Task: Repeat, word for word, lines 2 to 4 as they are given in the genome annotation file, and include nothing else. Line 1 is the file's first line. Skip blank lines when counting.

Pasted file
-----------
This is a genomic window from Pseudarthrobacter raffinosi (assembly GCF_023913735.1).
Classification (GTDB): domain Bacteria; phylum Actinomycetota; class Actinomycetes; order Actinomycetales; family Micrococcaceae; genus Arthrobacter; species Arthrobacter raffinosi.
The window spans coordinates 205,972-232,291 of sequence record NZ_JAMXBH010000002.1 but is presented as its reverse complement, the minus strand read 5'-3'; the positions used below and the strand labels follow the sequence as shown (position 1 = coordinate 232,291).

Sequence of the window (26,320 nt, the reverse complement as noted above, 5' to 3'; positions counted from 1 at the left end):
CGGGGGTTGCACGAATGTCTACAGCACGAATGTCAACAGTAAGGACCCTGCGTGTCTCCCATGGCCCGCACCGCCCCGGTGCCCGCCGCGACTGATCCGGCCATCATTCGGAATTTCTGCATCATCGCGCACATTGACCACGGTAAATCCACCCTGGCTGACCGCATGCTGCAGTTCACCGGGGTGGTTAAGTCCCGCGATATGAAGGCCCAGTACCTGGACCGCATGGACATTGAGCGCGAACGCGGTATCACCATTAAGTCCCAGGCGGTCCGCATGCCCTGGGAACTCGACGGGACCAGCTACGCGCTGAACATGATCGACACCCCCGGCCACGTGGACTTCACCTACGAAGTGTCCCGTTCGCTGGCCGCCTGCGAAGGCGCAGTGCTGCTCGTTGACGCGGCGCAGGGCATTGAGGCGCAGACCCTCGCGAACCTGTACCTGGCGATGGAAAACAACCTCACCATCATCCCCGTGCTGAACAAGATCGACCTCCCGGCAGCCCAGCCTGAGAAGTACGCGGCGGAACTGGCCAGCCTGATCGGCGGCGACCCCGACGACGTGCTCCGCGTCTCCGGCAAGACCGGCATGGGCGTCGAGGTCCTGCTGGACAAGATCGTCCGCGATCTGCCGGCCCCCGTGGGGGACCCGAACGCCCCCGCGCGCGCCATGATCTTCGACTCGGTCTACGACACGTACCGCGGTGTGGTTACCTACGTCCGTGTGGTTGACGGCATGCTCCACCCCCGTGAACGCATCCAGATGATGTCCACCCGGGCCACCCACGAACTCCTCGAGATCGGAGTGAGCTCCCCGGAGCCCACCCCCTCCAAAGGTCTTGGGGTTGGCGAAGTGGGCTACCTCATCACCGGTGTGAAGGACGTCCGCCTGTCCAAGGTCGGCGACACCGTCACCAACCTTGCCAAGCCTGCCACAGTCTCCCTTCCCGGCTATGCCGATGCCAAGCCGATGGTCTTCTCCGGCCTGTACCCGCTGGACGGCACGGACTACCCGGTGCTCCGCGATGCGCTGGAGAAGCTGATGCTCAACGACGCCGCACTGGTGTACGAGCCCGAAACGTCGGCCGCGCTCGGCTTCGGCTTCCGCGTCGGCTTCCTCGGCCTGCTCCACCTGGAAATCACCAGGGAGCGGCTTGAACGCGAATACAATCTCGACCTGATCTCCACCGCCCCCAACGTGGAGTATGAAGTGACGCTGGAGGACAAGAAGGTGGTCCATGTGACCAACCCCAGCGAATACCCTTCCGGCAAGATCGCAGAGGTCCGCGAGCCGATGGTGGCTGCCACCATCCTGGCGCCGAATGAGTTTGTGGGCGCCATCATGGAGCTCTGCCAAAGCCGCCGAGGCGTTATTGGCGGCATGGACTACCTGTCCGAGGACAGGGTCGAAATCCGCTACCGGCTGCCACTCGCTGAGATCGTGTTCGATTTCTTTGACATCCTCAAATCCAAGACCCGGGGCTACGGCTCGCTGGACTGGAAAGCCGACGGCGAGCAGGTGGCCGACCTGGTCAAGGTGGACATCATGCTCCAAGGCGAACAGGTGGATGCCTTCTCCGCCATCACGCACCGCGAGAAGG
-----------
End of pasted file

Classification (GTDB): domain Bacteria; phylum Actinomycetota; class Actinomycetes; order Actinomycetales; family Micrococcaceae; genus Arthrobacter; species Arthrobacter raffinosi.
The window spans coordinates 205,972-232,291 of sequence record NZ_JAMXBH010000002.1 but is presented as its reverse complement, the minus strand read 5'-3'; the positions used below and the strand labels follow the sequence as shown (position 1 = coordinate 232,291).

Sequence of the window (26,320 nt, the reverse complement as noted above, 5' to 3'; positions counted from 1 at the left end):